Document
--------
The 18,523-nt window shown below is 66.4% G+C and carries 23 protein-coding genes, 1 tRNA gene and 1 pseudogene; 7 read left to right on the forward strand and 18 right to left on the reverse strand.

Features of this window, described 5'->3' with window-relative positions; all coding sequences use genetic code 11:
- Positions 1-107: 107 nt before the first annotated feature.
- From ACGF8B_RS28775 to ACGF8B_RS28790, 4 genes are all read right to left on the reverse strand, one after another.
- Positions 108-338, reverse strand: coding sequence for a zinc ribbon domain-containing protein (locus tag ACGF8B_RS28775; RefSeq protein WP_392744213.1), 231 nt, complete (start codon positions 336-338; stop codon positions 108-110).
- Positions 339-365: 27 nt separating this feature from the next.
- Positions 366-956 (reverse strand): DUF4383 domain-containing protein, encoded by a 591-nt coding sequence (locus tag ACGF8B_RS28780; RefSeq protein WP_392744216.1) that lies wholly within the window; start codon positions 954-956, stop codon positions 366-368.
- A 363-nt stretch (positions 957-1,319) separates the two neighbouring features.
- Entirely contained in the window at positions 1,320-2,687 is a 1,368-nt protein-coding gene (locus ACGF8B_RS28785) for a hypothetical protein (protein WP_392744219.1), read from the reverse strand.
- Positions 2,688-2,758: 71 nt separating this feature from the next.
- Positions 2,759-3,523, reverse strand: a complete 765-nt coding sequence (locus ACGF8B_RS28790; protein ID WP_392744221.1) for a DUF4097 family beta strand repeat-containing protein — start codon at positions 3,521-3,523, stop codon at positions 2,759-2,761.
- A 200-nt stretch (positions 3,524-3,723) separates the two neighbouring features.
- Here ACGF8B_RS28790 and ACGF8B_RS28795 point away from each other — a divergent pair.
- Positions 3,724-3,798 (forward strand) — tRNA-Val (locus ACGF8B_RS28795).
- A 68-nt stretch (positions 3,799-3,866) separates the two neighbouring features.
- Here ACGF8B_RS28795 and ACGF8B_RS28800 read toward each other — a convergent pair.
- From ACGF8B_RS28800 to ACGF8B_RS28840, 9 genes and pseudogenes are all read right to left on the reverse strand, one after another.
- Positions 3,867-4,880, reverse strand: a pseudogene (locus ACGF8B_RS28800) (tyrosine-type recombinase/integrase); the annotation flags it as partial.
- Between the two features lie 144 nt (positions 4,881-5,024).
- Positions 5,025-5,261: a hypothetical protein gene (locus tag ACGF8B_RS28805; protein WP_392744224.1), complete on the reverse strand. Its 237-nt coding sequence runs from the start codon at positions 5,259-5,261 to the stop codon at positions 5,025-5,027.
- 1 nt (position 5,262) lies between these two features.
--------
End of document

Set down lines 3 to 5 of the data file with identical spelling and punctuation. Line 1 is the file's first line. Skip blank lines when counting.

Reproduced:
- Positions 1-107: 107 nt before the first annotated feature.
- From ACGF8B_RS28775 to ACGF8B_RS28790, 4 genes are all read right to left on the reverse strand, one after another.
- Positions 108-338, reverse strand: coding sequence for a zinc ribbon domain-containing protein (locus tag ACGF8B_RS28775; RefSeq protein WP_392744213.1), 231 nt, complete (start codon positions 336-338; stop codon positions 108-110).